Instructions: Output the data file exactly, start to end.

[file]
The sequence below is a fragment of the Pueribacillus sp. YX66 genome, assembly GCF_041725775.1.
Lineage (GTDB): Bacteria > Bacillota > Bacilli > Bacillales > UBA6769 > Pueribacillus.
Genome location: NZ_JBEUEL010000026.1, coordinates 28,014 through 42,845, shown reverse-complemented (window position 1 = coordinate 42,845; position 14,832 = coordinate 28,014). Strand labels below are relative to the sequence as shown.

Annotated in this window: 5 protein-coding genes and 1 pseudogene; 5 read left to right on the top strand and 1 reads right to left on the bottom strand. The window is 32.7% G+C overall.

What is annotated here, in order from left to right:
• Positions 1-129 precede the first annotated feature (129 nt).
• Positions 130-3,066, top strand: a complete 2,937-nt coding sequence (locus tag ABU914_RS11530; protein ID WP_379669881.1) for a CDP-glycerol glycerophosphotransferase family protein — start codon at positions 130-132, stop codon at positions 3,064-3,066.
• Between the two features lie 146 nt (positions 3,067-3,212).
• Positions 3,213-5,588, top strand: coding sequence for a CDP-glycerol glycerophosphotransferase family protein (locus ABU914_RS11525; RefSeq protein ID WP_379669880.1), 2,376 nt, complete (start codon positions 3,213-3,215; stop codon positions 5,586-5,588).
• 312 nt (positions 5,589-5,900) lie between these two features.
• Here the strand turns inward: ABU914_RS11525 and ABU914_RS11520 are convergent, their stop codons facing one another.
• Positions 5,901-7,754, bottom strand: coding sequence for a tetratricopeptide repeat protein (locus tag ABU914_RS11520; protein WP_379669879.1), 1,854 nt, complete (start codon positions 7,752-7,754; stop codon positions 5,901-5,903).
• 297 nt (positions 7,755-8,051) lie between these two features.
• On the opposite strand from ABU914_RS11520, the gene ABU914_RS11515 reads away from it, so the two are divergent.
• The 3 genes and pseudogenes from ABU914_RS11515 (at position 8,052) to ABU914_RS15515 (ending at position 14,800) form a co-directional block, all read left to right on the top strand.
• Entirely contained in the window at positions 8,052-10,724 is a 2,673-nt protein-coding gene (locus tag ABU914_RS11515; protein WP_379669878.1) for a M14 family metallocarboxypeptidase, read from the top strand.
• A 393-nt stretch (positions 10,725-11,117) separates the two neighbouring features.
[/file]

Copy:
The sequence below is a fragment of the Pueribacillus sp. YX66 genome, assembly GCF_041725775.1.
Lineage (GTDB): Bacteria > Bacillota > Bacilli > Bacillales > UBA6769 > Pueribacillus.
Genome location: NZ_JBEUEL010000026.1, coordinates 28,014 through 42,845, shown reverse-complemented (window position 1 = coordinate 42,845; position 14,832 = coordinate 28,014). Strand labels below are relative to the sequence as shown.

Annotated in this window: 5 protein-coding genes and 1 pseudogene; 5 read left to right on the top strand and 1 reads right to left on the bottom strand. The window is 32.7% G+C overall.

What is annotated here, in order from left to right:
• Positions 1-129 precede the first annotated feature (129 nt).
• Positions 130-3,066, top strand: a complete 2,937-nt coding sequence (locus tag ABU914_RS11530; protein ID WP_379669881.1) for a CDP-glycerol glycerophosphotransferase family protein — start codon at positions 130-132, stop codon at positions 3,064-3,066.
• Between the two features lie 146 nt (positions 3,067-3,212).
• Positions 3,213-5,588, top strand: coding sequence for a CDP-glycerol glycerophosphotransferase family protein (locus ABU914_RS11525; RefSeq protein ID WP_379669880.1), 2,376 nt, complete (start codon positions 3,213-3,215; stop codon positions 5,586-5,588).
• 312 nt (positions 5,589-5,900) lie between these two features.
• Here the strand turns inward: ABU914_RS11525 and ABU914_RS11520 are convergent, their stop codons facing one another.
• Positions 5,901-7,754, bottom strand: coding sequence for a tetratricopeptide repeat protein (locus tag ABU914_RS11520; protein WP_379669879.1), 1,854 nt, complete (start codon positions 7,752-7,754; stop codon positions 5,901-5,903).
• 297 nt (positions 7,755-8,051) lie between these two features.
• On the opposite strand from ABU914_RS11520, the gene ABU914_RS11515 reads away from it, so the two are divergent.
• The 3 genes and pseudogenes from ABU914_RS11515 (at position 8,052) to ABU914_RS15515 (ending at position 14,800) form a co-directional block, all read left to right on the top strand.
• Entirely contained in the window at positions 8,052-10,724 is a 2,673-nt protein-coding gene (locus tag ABU914_RS11515; protein WP_379669878.1) for a M14 family metallocarboxypeptidase, read from the top strand.
• A 393-nt stretch (positions 10,725-11,117) separates the two neighbouring features.